What a great book. How to improve systems and reduce error rates. This is a synthesis of many of my favourite books. As an entrepreneur and serial self-improver I love the insights this book gives ( )
  muwaffaq | Mar 20, 2019 |
Easy to read and interesting although most of the "insights" are nothing new. Like most of these business self-help books there's lots of "shouding" but no actual guidance on how to do these things. I work in health - I know. People in the SAME organisation don't know what other improvements are being made, never mind what other organisations are doing. ( )
  infjsarah | Jul 15, 2017 |
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» Add other authors (8 possible)

Author nameRoleType of authorWork?Status
Matthew Syedprimary authorall editionscalculated
Frank, RobertNarratorsecondary authorsome editionsconfirmed
Slater, SimonNarratorsecondary authorsome editionsconfirmed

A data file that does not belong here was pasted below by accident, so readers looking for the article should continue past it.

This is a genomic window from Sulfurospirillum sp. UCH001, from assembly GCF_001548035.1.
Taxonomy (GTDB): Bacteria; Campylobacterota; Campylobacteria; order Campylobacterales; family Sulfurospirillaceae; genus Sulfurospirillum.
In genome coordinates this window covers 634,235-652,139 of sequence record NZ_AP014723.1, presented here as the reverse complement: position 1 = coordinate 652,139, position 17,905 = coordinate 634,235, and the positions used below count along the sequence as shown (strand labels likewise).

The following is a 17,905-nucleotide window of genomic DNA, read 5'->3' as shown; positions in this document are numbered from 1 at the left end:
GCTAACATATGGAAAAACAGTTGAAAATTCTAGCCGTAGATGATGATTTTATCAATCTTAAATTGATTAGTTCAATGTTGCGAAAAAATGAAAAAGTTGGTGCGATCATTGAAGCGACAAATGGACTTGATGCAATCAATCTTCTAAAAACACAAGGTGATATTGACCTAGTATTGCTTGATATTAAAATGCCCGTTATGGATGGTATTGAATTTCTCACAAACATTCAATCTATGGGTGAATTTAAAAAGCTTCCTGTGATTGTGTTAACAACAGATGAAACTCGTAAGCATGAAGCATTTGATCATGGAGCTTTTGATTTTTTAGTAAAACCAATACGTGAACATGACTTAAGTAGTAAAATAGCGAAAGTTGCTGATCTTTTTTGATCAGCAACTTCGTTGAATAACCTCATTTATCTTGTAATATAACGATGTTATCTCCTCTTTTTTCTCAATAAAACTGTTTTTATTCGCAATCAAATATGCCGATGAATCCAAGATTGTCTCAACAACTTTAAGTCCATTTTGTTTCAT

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Nobody wants to fail. But in highly complex organizations, success can happen only when we confront our mistakes, learn from our own version of a black box, and create a climate where it's safe to fail.  We all have to endure failure from time to time, whether it's underperforming at a job interview, flunking an exam, or losing a pickup basketball game. But for people working in safety-critical industries, getting it wrong can have deadly consequences. Consider the shocking fact that preventable medical error is the third-biggest killer in the United States, causing more than 400,000 deaths every year. More people die from mistakes made by doctors and hospitals than from traffic accidents. And most of those mistakes are never made public, because of malpractice settlements with nondisclosure clauses. For a dramatically different approach to failure, look at aviation. Every passenger aircraft in the world is equipped with an almost indestructible black box. Whenever there's any sort of mishap, major or minor, the box is opened, the data is analyzed, and experts figure out exactly what went wrong. Then the facts are published and procedures are changed, so that the same mistakes won't happen again. By applying this method in recent decades, the industry has created an astonishingly good safety record. Few of us put lives at risk in our daily work as surgeons and pilots do, but we all have a strong interest in avoiding predictable and preventable errors. So why don't we all embrace the aviation approach to failure rather than the health-care approach? As Matthew Syed shows in this eye-opening book, the answer is rooted in human psychology and organizational culture. Syed argues that the most important determinant of success in any field is an acknowledgment of failure and a willingness to engage with it. Yet most of us are stuck in a relationship with failure that impedes progress, halts innovation, and damages our careers and personal lives. We rarely acknowledge or learn from failure--even though we often claim the opposite. We think we have 20/20 hindsight, but our vision is usually fuzzy. Syed draws on a wide range of sources--from anthropology and psychology to history and complexity theory--to explore the subtle but predictable patterns of human error and our defensive responses to error. He also shares fascinating stories of individuals and organizations that have successfully embraced a black box approach to improvement, such as David Beckham, the Mercedes F1 team, and Dropbox.